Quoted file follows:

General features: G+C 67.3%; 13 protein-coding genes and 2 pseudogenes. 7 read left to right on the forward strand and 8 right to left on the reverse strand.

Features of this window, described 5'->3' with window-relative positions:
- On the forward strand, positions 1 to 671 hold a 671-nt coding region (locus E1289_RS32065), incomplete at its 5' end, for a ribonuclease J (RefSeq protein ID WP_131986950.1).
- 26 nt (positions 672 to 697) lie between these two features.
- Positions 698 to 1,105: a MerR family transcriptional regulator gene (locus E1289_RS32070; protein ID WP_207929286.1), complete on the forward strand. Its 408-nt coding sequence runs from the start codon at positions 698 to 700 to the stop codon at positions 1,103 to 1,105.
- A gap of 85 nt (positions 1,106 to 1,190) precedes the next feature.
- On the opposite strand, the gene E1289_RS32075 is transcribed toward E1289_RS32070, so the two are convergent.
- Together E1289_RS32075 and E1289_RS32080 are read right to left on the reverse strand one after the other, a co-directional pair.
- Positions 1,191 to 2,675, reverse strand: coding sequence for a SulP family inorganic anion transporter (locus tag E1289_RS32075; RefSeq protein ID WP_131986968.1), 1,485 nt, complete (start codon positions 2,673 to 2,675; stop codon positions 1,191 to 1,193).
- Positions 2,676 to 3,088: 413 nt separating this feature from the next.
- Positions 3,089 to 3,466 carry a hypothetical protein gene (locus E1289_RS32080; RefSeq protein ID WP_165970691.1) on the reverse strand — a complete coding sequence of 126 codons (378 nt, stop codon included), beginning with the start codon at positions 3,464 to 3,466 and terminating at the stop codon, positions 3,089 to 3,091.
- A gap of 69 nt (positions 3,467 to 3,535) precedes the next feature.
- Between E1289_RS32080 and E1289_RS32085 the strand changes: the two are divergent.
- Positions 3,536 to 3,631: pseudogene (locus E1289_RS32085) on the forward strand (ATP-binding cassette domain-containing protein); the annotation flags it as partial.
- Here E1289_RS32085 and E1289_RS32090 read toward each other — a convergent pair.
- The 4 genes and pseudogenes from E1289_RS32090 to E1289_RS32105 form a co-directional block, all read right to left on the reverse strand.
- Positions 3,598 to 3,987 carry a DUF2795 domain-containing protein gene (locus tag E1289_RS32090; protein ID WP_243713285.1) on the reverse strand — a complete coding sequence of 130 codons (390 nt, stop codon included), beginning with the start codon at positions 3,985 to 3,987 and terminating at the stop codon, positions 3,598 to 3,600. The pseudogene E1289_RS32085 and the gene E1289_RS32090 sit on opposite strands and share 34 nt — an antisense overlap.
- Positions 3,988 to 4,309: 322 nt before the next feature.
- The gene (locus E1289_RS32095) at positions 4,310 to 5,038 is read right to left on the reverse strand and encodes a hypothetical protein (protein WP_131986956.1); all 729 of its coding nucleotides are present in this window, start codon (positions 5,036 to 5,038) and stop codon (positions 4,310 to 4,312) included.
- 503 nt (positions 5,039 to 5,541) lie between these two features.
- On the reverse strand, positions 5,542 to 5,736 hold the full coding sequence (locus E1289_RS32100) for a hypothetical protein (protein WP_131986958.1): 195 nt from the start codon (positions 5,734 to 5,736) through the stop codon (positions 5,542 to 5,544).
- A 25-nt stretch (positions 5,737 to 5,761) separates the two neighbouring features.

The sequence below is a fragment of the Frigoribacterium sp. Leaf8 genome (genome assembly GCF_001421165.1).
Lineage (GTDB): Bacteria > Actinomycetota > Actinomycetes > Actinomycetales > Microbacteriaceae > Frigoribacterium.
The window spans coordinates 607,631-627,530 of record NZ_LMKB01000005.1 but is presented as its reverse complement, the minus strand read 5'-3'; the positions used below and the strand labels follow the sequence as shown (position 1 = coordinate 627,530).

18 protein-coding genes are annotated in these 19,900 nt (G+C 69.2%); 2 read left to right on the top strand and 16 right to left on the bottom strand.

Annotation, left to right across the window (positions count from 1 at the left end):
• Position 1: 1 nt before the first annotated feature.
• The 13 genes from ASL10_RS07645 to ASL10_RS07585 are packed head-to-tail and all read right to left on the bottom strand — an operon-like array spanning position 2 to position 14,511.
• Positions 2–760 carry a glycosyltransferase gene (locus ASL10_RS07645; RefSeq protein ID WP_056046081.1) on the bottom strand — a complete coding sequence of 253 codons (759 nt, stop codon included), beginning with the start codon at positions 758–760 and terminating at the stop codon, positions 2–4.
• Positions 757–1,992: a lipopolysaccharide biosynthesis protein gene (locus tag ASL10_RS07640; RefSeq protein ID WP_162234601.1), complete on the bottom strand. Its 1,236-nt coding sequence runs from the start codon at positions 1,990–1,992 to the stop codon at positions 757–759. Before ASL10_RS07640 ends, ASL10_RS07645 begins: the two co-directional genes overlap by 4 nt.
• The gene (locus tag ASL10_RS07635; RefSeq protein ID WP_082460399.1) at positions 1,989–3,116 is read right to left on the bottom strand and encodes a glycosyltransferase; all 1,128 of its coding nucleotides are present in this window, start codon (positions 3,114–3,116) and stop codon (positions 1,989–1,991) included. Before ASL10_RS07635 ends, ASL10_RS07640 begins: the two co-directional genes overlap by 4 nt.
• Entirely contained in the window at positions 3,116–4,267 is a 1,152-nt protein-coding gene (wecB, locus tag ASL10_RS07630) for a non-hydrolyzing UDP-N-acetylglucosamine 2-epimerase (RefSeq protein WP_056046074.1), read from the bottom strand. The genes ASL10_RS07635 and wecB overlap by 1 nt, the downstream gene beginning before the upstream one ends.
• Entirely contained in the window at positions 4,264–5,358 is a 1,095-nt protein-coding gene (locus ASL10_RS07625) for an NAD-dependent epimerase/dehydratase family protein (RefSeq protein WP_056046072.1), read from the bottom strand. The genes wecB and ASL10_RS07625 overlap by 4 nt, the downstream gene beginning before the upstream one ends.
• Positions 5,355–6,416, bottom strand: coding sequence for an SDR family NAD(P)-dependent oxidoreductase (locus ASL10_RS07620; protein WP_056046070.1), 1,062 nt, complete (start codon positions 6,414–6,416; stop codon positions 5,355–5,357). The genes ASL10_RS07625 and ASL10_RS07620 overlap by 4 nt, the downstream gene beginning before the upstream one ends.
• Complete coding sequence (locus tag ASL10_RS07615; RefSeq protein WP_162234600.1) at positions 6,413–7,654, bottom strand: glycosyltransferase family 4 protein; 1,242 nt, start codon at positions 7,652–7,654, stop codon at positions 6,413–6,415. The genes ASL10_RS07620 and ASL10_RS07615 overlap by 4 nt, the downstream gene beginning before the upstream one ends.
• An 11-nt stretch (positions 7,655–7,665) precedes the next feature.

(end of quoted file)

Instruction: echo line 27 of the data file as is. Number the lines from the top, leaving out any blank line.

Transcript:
Annotation, left to right across the window (positions count from 1 at the left end):